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Bible Translation

What is the most accurate English translation of the Bible?


Q. Which is the most accurate English translation of the original Greek and Hebrew scriptures?

A. Translation is not an exact science, because there are no exact equivalents between modern English and ancient Hebrew, Aramaic, and Greek (or between any two languages for that matter). Thus the idea of “accuracy” in translation is difficult to assess.

Generally, biblical scholars and translators speak of two opposite approaches to translation. The first is formal equivalence, where the translation tries to match the form and structure of the original as much as possible. This kind of translation is often referred to as “word-for-word” because it attempts to match each word in the original text with a single word in English. It tends to give you a good idea of what the individual words were in the ancient text, but the resulting translation sounds stiff and unnatural; in short, it doesn’t sound familiar.

By contrast, dynamic equivalence (also called functional equivalence) puts the emphasis not on individual words but on translating the overall ideas into natural-sounding, contemporary language, based on the idea that the original texts would also have sounded natural to native speakers of Hebrew, Greek, etc. Or in situations where the Hebrew or Greek appears to be intentionally poetic or archaic sounding, a dynamic translation may try to imitate that in contemporary English equivalents.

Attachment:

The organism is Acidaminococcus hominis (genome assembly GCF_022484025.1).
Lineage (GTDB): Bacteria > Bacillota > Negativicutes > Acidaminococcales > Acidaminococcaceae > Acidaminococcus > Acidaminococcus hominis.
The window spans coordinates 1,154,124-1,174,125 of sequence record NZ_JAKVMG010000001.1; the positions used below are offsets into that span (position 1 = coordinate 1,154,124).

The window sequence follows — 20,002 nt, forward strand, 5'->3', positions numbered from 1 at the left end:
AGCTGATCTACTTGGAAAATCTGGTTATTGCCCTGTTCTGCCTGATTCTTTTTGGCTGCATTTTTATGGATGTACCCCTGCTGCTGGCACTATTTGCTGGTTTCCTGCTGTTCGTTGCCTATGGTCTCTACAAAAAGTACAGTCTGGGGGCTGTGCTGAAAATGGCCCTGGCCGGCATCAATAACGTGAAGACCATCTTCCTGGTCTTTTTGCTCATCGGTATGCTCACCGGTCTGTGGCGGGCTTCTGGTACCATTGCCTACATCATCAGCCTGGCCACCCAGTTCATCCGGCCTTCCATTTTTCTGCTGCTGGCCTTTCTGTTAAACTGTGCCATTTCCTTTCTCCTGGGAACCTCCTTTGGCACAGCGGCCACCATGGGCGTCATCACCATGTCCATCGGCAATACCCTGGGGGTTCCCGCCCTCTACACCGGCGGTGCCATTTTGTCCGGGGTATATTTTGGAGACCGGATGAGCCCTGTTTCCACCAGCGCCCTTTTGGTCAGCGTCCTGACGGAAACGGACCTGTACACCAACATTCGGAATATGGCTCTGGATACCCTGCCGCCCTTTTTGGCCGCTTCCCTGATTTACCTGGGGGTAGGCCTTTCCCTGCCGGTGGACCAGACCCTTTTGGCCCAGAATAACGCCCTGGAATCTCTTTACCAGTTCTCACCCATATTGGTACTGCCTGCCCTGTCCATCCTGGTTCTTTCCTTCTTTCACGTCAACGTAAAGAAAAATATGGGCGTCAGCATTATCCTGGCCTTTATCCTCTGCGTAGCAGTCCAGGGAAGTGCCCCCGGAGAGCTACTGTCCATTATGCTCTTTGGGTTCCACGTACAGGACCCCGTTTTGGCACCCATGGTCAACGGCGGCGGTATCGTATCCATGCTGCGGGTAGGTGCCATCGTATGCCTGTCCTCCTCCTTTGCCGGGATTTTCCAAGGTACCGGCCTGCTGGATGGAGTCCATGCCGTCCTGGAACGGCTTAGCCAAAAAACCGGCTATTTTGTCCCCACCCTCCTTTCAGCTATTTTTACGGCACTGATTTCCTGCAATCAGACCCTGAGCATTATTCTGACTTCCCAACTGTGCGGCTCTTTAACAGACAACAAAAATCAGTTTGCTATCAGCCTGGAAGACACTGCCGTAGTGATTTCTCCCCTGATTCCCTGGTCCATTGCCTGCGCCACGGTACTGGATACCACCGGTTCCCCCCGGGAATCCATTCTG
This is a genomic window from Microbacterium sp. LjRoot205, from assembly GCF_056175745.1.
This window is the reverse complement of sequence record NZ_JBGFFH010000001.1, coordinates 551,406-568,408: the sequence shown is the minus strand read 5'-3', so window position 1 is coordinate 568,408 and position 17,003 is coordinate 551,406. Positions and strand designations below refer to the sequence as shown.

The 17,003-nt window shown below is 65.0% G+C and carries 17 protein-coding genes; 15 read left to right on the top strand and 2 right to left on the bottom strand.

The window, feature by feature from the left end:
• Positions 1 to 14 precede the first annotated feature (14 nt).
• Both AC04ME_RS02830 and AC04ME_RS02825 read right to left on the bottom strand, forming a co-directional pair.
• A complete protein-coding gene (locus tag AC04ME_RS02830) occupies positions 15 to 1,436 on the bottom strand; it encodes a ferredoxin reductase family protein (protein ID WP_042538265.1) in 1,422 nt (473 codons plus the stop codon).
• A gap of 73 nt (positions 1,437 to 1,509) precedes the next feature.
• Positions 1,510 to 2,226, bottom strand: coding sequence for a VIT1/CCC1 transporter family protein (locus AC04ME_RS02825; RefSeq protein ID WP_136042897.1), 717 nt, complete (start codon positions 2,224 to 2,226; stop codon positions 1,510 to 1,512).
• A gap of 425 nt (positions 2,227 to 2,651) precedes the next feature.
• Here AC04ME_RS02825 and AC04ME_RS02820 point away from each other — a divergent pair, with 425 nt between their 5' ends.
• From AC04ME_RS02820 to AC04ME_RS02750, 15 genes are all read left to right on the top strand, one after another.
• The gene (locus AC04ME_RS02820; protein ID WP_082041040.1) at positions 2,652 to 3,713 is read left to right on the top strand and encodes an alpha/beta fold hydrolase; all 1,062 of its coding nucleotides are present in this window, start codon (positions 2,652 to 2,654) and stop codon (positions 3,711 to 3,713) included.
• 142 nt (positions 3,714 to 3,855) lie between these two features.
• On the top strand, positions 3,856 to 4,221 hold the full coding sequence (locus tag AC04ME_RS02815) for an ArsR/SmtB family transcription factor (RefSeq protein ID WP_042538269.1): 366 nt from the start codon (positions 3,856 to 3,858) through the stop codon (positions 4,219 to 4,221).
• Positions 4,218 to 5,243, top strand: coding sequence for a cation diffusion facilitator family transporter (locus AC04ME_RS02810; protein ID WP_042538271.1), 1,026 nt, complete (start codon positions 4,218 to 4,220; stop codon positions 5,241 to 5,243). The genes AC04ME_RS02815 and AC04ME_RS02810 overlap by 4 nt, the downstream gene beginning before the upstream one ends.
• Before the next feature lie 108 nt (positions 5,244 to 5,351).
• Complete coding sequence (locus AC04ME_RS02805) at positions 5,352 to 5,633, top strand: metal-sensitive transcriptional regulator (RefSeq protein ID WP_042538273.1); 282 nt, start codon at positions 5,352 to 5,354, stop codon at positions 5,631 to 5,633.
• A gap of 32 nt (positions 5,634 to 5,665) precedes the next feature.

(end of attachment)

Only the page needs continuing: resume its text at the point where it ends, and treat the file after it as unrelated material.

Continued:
These are the two basic theories of translation, and most English translations tend toward one or the other, although some attempt a balance somewhere in the middle.

The King James Version is a classic example of formal equivalence, although the time period during which it was translated (the 1600s) means that it may now sound out-of-date not because of translation philosophy but because of changes in the English language. Modern translations that tend toward formal equivalency include the New King James Version, the English Standard Version, and the New American Standard Version.

At the very opposite end are translations and “paraphrases” like the Contemporary English Version (CEV), New Living Translation, the Living Bible, or The Message. Somewhere in the middle are two of the most popular translations, the New Revised Standard Version (slightly more formal) and the New International Version (slightly more dynamic).

The best thing to remember is that no translation is perfect, and thus a useful exercise is to compare two or more translations.

  • Potter-Jonathan

    Jonathan M. Potter is a managing editor at SBL Press, and he also teaches as an adjunct instructor at Emory University. His research and teaching center on early Christian gospels and early Jewish retellings of biblical narratives. He coedited (with Vernon K. Robbins) Jesus and Mary Reimagined in Early Christian Literature (SBL Press, 2015).